2.50
Hdl Handle:
http://hdl.handle.net/10755/159665
Type:
Presentation
Title:
Safer sex behaviors in African-American and Caucasian college students
Abstract:
Safer sex behaviors in African-American and Caucasian college students
Conference Sponsor:Midwest Nursing Research Society
Conference Year:2001
Author:Ransom, Jane, PhD
P.I. Institution Name:Medical College of Ohio
Title:Assistant Professor
Contact Address:School of Nursing, 3000 Arlington Avenue, Toledo, OH, 43614, USA
Contact Telephone:419.383.5844
Among 25-44 year-olds, HIV infection remains the leading cause of death among African-Americans and fifth among Caucasians. Nurses facilitate prevention by promoting safer sex behaviors. This descriptive study identified factors related to safer sex behaviors in African-American and Caucasian college students. African-Americans represented 57% of the sample (N=412). Orem's self-care deficit theory provided the theoretical framework. Basic conditioning factors included: gender, ethnicity, social network, social support specific to safer sex behaviors. Self-care agency included: capabilities for general health promotion, attitudes toward alcohol and condom use, self-efficacy to discuss sexual history with a partner and use condoms. Safer sex behaviors represented self-care. African-American students had less positive attitudes about alcohol, but more positive attitudes about condom use and self-efficacy to discuss sexual history and use condoms. Women had less positive attitudes toward alcohol than men, but more positive attitudes about condoms. Those with social support for using safer sex behaviors had more capabilities for general health promotion and positive attitudes toward alcohol and condom use. Study variables accounted for 43% of variance in safer sex behaviors. Significant predictors were: social support specific to safer sex behaviors, attitudes toward condom use, and self-efficacy to discuss sexual history and use condoms.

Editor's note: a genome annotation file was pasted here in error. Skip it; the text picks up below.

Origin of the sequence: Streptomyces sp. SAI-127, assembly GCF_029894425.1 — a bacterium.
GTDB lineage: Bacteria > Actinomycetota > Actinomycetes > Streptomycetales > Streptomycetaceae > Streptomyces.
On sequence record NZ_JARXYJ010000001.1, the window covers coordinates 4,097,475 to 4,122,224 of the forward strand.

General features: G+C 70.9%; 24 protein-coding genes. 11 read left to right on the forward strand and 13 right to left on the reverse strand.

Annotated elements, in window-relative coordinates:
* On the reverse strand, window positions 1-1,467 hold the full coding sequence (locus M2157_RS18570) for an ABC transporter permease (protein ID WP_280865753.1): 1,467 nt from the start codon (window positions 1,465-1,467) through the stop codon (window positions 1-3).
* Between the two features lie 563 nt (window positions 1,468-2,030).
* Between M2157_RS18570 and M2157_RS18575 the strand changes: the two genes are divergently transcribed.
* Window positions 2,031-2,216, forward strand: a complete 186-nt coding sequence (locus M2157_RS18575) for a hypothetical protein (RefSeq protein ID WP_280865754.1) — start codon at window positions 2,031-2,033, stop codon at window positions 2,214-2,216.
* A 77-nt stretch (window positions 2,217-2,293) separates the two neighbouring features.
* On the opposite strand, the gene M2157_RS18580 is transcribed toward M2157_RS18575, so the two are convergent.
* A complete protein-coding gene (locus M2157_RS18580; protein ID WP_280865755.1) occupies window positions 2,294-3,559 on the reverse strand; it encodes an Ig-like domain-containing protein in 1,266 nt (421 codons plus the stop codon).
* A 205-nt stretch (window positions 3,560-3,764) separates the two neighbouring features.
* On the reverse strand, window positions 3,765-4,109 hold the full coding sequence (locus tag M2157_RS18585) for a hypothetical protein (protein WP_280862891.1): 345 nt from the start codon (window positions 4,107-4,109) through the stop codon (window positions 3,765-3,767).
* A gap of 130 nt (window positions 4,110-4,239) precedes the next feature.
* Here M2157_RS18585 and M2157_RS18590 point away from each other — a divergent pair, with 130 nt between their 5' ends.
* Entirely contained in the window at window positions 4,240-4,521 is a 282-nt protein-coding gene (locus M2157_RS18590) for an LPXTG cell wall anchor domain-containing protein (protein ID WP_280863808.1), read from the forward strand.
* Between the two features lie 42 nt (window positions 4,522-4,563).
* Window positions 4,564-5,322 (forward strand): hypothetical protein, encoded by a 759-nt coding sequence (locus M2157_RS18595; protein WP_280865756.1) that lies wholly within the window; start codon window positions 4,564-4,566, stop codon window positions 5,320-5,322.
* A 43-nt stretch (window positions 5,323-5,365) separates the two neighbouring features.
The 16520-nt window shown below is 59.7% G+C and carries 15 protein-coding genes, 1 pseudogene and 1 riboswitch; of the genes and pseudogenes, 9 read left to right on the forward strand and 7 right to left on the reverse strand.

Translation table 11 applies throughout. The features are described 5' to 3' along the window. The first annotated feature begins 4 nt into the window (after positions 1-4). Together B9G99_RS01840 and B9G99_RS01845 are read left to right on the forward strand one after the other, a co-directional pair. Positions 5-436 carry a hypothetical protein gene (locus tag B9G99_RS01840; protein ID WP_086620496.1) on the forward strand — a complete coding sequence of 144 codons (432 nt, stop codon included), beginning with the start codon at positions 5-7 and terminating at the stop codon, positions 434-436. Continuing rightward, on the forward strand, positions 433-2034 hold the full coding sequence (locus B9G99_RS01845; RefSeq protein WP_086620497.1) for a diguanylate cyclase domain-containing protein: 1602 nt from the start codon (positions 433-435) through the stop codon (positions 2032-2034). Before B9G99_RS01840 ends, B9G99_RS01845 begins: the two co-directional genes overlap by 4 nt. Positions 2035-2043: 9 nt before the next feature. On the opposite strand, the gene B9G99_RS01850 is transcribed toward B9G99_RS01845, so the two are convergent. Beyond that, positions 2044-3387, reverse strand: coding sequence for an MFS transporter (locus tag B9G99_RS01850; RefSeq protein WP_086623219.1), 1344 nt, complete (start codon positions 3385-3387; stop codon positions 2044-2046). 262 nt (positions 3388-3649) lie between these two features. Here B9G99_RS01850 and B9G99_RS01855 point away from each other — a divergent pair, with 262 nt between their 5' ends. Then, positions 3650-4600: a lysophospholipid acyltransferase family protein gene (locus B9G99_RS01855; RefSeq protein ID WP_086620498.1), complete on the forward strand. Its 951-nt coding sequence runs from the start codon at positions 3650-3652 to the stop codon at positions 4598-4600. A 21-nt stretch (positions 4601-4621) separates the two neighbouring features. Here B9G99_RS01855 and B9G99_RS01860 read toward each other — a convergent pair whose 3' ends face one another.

Repository Posting Date:
26-Oct-2011
Date of Publication:
17-Oct-2011
Sponsors:
Midwest Nursing Research Society

Full metadata record

DC FieldValue Language
dc.typePresentationen_GB
dc.titleSafer sex behaviors in African-American and Caucasian college studentsen_GB
dc.identifier.urihttp://hdl.handle.net/10755/159665-
dc.description.abstract<table><tr><td colspan="2" class="item-title">Safer sex behaviors in African-American and Caucasian college students</td></tr><tr class="item-sponsor"><td class="label">Conference Sponsor:</td><td class="value">Midwest Nursing Research Society</td></tr><tr class="item-year"><td class="label">Conference Year:</td><td class="value">2001</td></tr><tr class="item-author"><td class="label">Author:</td><td class="value">Ransom, Jane, PhD</td></tr><tr class="item-institute"><td class="label">P.I. Institution Name:</td><td class="value">Medical College of Ohio</td></tr><tr class="item-author-title"><td class="label">Title:</td><td class="value">Assistant Professor</td></tr><tr class="item-address"><td class="label">Contact Address:</td><td class="value">School of Nursing, 3000 Arlington Avenue, Toledo, OH, 43614, USA</td></tr><tr class="item-phone"><td class="label">Contact Telephone:</td><td class="value">419.383.5844 </td></tr><tr class="item-email"><td class="label">Email:</td><td class="value">jransom@mco.edu</td></tr><tr><td colspan="2" class="item-abstract">Among 25-44 year-olds, HIV infection remains the leading cause of death among African-Americans and fifth among Caucasians. Nurses facilitate prevention by promoting safer sex behaviors. This descriptive study identified factors related to safer sex behaviors in African-American and Caucasian college students. African-Americans represented 57% of the sample (N=412). Orem's self-care deficit theory provided the theoretical framework. Basic conditioning factors included: gender, ethnicity, social network, social support specific to safer sex behaviors. Self-care agency included: capabilities for general health promotion, attitudes toward alcohol and condom use, self-efficacy to discuss sexual history with a partner and use condoms. Safer sex behaviors represented self-care. African-American students had less positive attitudes about alcohol, but more positive attitudes about condom use and self-efficacy to discuss sexual history and use condoms. Women had less positive attitudes toward alcohol than men, but more positive attitudes about condoms. Those with social support for using safer sex behaviors had more capabilities for general health promotion and positive attitudes toward alcohol and condom use. Study variables accounted for 43% of variance in safer sex behaviors. Significant predictors were: social support specific to safer sex behaviors, attitudes toward condom use, and self-efficacy to discuss sexual history and use condoms.</td></tr></table>en_GB
dc.date.available2011-10-26T22:13:22Z-
dc.date.issued2011-10-17en_GB
dc.date.accessioned2011-10-26T22:13:22Z-
dc.description.sponsorshipMidwest Nursing Research Societyen_GB
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